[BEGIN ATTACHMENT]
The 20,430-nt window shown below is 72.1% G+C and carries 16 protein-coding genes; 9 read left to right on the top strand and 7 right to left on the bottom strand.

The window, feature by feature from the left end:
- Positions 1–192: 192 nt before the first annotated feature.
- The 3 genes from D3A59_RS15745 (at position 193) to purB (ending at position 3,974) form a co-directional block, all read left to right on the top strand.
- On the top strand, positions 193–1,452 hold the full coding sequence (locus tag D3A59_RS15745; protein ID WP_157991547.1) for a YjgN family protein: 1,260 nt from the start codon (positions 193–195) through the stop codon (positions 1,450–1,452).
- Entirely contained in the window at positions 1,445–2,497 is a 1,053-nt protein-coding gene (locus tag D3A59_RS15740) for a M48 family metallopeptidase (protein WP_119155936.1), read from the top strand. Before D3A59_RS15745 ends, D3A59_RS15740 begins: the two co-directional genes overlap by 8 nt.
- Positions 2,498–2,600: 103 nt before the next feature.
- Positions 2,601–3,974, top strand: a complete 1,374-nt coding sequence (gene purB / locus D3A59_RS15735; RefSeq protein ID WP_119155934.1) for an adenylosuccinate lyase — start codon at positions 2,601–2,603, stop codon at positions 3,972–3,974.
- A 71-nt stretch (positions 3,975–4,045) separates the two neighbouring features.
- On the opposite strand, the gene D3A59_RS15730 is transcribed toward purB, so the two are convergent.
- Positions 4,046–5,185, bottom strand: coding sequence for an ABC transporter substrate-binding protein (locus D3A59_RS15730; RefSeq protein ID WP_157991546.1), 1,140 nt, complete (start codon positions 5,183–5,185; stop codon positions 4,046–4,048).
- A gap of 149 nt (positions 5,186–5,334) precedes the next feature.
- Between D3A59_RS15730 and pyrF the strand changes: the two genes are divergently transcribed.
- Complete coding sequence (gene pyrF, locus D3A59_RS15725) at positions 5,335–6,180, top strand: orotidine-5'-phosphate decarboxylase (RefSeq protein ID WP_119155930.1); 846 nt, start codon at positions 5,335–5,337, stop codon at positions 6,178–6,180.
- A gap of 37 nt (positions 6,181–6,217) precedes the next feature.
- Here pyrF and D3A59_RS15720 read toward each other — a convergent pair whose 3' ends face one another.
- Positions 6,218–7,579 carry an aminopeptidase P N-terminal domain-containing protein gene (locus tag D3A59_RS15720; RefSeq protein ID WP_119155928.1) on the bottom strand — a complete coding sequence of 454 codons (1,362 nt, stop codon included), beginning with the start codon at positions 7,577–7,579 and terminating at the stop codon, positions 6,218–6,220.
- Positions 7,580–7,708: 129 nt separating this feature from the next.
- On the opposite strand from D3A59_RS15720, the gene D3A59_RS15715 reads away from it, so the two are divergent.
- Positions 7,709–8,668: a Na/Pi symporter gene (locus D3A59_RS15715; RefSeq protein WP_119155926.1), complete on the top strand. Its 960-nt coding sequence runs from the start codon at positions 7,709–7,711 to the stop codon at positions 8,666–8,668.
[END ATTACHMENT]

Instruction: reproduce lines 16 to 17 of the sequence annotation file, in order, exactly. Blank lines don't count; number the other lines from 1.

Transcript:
- Here pyrF and D3A59_RS15720 read toward each other — a convergent pair whose 3' ends face one another.
- Positions 6,218–7,579 carry an aminopeptidase P N-terminal domain-containing protein gene (locus tag D3A59_RS15720; RefSeq protein ID WP_119155928.1) on the bottom strand — a complete coding sequence of 454 codons (1,362 nt, stop codon included), beginning with the start codon at positions 7,577–7,579 and terminating at the stop codon, positions 6,218–6,220.